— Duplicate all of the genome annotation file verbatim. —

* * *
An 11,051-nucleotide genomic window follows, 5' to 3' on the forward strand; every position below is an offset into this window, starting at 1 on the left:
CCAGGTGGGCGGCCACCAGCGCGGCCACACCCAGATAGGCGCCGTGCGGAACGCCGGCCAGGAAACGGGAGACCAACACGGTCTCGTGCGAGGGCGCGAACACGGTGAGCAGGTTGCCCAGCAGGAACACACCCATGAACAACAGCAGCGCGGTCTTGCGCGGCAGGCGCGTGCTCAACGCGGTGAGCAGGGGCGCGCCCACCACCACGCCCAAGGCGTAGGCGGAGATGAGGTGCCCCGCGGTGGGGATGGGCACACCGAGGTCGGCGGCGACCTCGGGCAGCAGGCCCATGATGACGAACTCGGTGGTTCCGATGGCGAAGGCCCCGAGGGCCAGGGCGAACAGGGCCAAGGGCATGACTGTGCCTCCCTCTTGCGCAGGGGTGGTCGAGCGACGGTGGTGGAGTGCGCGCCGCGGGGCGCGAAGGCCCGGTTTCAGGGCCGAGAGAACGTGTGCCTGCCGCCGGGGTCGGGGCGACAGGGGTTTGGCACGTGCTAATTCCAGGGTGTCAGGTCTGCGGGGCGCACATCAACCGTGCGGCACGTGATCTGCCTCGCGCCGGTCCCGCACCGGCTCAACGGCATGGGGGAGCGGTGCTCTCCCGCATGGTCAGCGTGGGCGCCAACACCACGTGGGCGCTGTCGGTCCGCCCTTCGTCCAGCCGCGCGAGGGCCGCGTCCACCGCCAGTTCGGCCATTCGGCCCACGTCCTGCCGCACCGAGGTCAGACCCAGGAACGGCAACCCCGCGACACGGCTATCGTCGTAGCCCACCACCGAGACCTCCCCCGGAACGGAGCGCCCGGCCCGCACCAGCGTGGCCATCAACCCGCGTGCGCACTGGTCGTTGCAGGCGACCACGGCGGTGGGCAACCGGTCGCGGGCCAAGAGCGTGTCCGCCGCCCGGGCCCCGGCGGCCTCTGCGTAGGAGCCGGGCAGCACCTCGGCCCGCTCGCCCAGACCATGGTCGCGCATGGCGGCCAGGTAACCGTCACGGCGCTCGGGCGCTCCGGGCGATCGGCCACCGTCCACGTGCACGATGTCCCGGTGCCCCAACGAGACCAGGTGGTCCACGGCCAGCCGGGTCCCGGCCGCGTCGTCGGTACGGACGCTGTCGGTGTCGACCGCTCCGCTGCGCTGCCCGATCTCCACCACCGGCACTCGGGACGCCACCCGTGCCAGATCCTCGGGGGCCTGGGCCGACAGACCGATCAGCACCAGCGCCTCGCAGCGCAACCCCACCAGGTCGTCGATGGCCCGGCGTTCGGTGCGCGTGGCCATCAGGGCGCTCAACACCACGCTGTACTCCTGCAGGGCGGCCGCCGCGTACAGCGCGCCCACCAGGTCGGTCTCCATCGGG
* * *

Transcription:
An 11,051-nucleotide genomic window follows, 5' to 3' on the forward strand; every position below is an offset into this window, starting at 1 on the left:
CCAGGTGGGCGGCCACCAGCGCGGCCACACCCAGATAGGCGCCGTGCGGAACGCCGGCCAGGAAACGGGAGACCAACACGGTCTCGTGCGAGGGCGCGAACACGGTGAGCAGGTTGCCCAGCAGGAACACACCCATGAACAACAGCAGCGCGGTCTTGCGCGGCAGGCGCGTGCTCAACGCGGTGAGCAGGGGCGCGCCCACCACCACGCCCAAGGCGTAGGCGGAGATGAGGTGCCCCGCGGTGGGGATGGGCACACCGAGGTCGGCGGCGACCTCGGGCAGCAGGCCCATGATGACGAACTCGGTGGTTCCGATGGCGAAGGCCCCGAGGGCCAGGGCGAACAGGGCCAAGGGCATGACTGTGCCTCCCTCTTGCGCAGGGGTGGTCGAGCGACGGTGGTGGAGTGCGCGCCGCGGGGCGCGAAGGCCCGGTTTCAGGGCCGAGAGAACGTGTGCCTGCCGCCGGGGTCGGGGCGACAGGGGTTTGGCACGTGCTAATTCCAGGGTGTCAGGTCTGCGGGGCGCACATCAACCGTGCGGCACGTGATCTGCCTCGCGCCGGTCCCGCACCGGCTCAACGGCATGGGGGAGCGGTGCTCTCCCGCATGGTCAGCGTGGGCGCCAACACCACGTGGGCGCTGTCGGTCCGCCCTTCGTCCAGCCGCGCGAGGGCCGCGTCCACCGCCAGTTCGGCCATTCGGCCCACGTCCTGCCGCACCGAGGTCAGACCCAGGAACGGCAACCCCGCGACACGGCTATCGTCGTAGCCCACCACCGAGACCTCCCCCGGAACGGAGCGCCCGGCCCGCACCAGCGTGGCCATCAACCCGCGTGCGCACTGGTCGTTGCAGGCGACCACGGCGGTGGGCAACCGGTCGCGGGCCAAGAGCGTGTCCGCCGCCCGGGCCCCGGCGGCCTCTGCGTAGGAGCCGGGCAGCACCTCGGCCCGCTCGCCCAGACCATGGTCGCGCATGGCGGCCAGGTAACCGTCACGGCGCTCGGGCGCTCCGGGCGATCGGCCACCGTCCACGTGCACGATGTCCCGGTGCCCCAACGAGACCAGGTGGTCCACGGCCAGCCGGGTCCCGGCCGCGTCGTCGGTACGGACGCTGTCGGTGTCGACCGCTCCGCTGCGCTGCCCGATCTCCACCACCGGCACTCGGGACGCCACCCGTGCCAGATCCTCGGGGGCCTGGGCCGACAGACCGATCAGCACCAGCGCCTCGCAGCGCAACCCCACCAGGTCGTCGATGGCCCGGCGTTCGGTGCGCGTGGCCATCAGGGCGCTCAACACCACGCTGTACTCCTGCAGGGCGGCCGCCGCGTACAGCGCGCCCACCAGGTCGGTCTCCATCGGG